From Dogpatch to Slobbovia
The “superior” or “OK” comic strip, aimed at an audience that might include readers of books also, cannot be very ancient. While I was growing up, there always seemed to be at least one around. (I don’t mean to include Mutt and Jeff, by the way, enshrined among the allusions in Finnegans Wake.) I always think of them as occurring in sequence, although they undoubtedly overlapped for years; at different times in my life one or another would seem worth reading. Thus, the starkly lyrical Krazy Kat appeared in the Sunday comics during my child-hood (Herriman’s strip might be said to be the first of the “OK” series), but it was not until I had been thoroughly corrupted by a sense of history and, alas, by an appreciation of archetypal paradigms, that I realized that Krazy was authentic and visionary. But the rest of the series follows historical periods clearly enough. There was Barnaby during my popular-front high school days; Crockett Johnson’s hard-edge, watered-down Crock of Gold seems so inseparable now from the very format of PM that I wonder how it ever outlasted its original showcase.
Then, suddenly, Pogo was upon us and, after the inevitable too much of a good thing, I seem to remember people’s interest shifting away from the static strip to the first unquestionably original graphic techniques of the early UPA animated cartoons. But when the sophisticated abstraction, parody of animation and dubbing, and casual plots of the UPA group were taken over by the producers of the same old tedious and appallingly silly cat-flatteners, suddenly there was Peanuts to be pointed out to one by some technological, non-literary friend. And so it will no doubt continue.
It must be said, though, that all the time this was going on, there was Li’l Abner for those who cared. It outlasted so many of the other advanced strips because its particular virtues never seemed tied to the pace of any one decade. Krazy Kat’s Beckett-like reduction of reality to a few stage props may seem modish today, but the spirit of the strip is still that of pre-depression, marginal city life. Barnaby, for all its rather Parisian de-mythologizing of myth, was really, after all, in the words of PM’s immortal manifesto (have you forgotten it?) “against people who push other people around.” Pogo’s forte was primarily for language, and its dense and detailed pictorial space always seemed to me to support rather than outshine it. But then again, after all, Pogo was the anti-McCarthyite comic strip, and after it seemed obvious that Adlai Stevenson would never get to be President, its whole world seemed somehow less relevant. And so on. The elegant seriousness of the children in Peanuts, the whole collection of middle-class characterological prototypes, still beautiful because still unwrecked by suburbia, may withstand reality for a little while longer.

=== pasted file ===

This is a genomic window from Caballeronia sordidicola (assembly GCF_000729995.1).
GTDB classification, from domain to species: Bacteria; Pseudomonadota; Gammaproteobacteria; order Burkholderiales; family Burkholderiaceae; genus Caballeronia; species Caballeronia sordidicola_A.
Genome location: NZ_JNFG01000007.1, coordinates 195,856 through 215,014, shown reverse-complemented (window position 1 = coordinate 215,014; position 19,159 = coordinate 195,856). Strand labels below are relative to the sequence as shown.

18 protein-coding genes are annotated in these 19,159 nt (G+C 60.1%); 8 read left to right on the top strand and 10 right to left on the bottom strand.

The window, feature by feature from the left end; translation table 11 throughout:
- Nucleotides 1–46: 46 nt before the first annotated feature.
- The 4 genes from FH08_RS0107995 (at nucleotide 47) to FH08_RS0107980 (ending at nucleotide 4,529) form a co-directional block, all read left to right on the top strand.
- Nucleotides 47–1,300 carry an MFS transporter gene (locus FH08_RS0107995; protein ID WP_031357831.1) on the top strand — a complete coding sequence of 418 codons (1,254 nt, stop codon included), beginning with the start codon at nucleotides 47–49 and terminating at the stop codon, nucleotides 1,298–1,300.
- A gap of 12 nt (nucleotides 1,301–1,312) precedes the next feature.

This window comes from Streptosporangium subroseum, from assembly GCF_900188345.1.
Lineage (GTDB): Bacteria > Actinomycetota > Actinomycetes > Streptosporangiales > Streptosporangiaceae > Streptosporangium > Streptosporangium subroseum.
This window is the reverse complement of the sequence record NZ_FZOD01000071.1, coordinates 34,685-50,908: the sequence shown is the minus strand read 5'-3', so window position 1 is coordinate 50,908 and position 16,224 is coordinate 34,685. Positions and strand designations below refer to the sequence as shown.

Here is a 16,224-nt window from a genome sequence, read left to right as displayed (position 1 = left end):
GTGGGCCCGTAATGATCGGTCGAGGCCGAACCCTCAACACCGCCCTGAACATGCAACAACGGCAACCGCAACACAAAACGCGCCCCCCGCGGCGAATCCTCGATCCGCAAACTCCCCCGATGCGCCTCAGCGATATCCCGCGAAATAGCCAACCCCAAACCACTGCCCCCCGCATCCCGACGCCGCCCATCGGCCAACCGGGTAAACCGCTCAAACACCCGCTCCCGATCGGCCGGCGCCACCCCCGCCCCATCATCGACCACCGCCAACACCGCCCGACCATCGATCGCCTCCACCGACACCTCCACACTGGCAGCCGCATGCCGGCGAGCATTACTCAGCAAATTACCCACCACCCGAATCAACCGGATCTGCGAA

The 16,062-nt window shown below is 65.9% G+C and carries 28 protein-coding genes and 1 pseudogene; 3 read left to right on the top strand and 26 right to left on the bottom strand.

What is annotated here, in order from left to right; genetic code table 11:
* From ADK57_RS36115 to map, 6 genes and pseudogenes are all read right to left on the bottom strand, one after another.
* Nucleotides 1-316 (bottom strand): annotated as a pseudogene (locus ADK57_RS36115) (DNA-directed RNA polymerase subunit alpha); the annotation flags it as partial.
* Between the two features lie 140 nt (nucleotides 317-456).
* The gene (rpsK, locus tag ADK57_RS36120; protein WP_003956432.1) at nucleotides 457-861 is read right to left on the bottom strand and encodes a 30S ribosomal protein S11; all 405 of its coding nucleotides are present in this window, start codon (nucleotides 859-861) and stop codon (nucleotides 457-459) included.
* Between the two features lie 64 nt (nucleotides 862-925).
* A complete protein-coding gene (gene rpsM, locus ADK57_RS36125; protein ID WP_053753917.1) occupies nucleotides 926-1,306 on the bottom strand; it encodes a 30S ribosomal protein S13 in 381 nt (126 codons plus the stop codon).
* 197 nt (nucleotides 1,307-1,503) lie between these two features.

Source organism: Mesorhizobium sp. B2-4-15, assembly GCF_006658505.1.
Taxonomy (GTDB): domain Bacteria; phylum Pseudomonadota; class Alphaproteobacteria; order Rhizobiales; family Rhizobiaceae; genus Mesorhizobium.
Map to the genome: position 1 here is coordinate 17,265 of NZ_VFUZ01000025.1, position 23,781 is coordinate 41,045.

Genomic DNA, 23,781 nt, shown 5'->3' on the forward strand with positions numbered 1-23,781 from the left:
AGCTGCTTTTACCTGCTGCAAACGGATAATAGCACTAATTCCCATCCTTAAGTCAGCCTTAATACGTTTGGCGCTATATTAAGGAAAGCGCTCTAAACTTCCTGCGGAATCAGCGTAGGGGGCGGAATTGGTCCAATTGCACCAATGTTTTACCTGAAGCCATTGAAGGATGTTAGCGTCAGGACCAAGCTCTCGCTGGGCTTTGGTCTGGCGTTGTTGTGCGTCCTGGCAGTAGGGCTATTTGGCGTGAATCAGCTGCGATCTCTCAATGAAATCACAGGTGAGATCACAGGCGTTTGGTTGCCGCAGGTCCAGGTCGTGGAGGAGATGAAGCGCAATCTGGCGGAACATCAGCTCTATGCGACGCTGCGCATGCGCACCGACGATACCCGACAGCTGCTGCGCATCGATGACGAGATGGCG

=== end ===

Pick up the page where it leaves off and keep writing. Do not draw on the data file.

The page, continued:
But this, too, shall pass. Only Li’l Abner would seem to be with us always. Its origins in an urban, New Deal view of all of America, are quite obvious and, as Reuel Denney put it in The Astonished Muse, “The strip has never lost its hurt, serious tone of concern with inequality of social opportunity.” The complicated pastoral reversals through which an Erskine Caldwell world was twisted could, from the beginning, extend beyond the resonances of the depression, and TVA. Even more important, perhaps, was the general power of the strip’s extremely sophisticated attitude toward visual stereotypes: the inhabitants of Dogpatch are caricatures of caricatures, and the hillbillies, city-slickers and Slobbovians all seem drawn to represent the way each looks to the other. And then of course there is always the question of the role of Daisy Mae in the background of the Marilyn Monroe façon.
In any event, Al Capp’s drawing has continued, undaunted, for thirty years. Its view of the world is no longer adequate, and it really doesn’t seem to be very funny on occasional reading. But it should be allowed to continue, and certainly without the gross disservice done it by Beacon Press, in collaboration with David Manning White and Mr. Capp himself. The disservice is embodied in about 120 pages (often there are only two frames on a page) of selected and revised Li’l Abner episodes from 1949 to the present. They are not particularly good ones (the only section of barely minor interest was a self-conscious and harrumphing flash-back to the founding of Sadie Hawkins Day—surely, with the Schmoo, Mr. Capp’s most well-known and unnecessary invention). Moreover, they are accompanied by vulgar and pretentious moralizings by Mr. Capp which are far below even the undistinguished level-of the chosen strips. Even where the sentiments are unexceptionable, they are rather pitiful, and in one case at least, had better not have been uttered, viz., “The paleness of the Caucasian must be a revolting sight in the lower-rent districts of Dutch Guinea [sic! whamm! gulp!] where folks are a normal, healthy black.” The whole point about Li’l Abner is that it was conceived and drawn by a man who would never use “folks” in this way, even when talking to children.
It is hard to believe that the Beacon Paperbacks series which has given us Harnack’s Outlines of the History of Dogma and the like could seriously devote itself to as inept a project as this. For whom was it compiled? The concluding remarks of Professor White, who has co-edited books on mass culture and on the comic strip, are of little help, being as banal and badly expressed as Mr. Capp’s commentaries. What one would have liked, I imagine, is an intelligently selected group of selections, from 1934 on, with little comment other than datings and a few topical glosses, perhaps. It’s hardly a tragedy; but it is too bad.
Gulp! April 30, 1964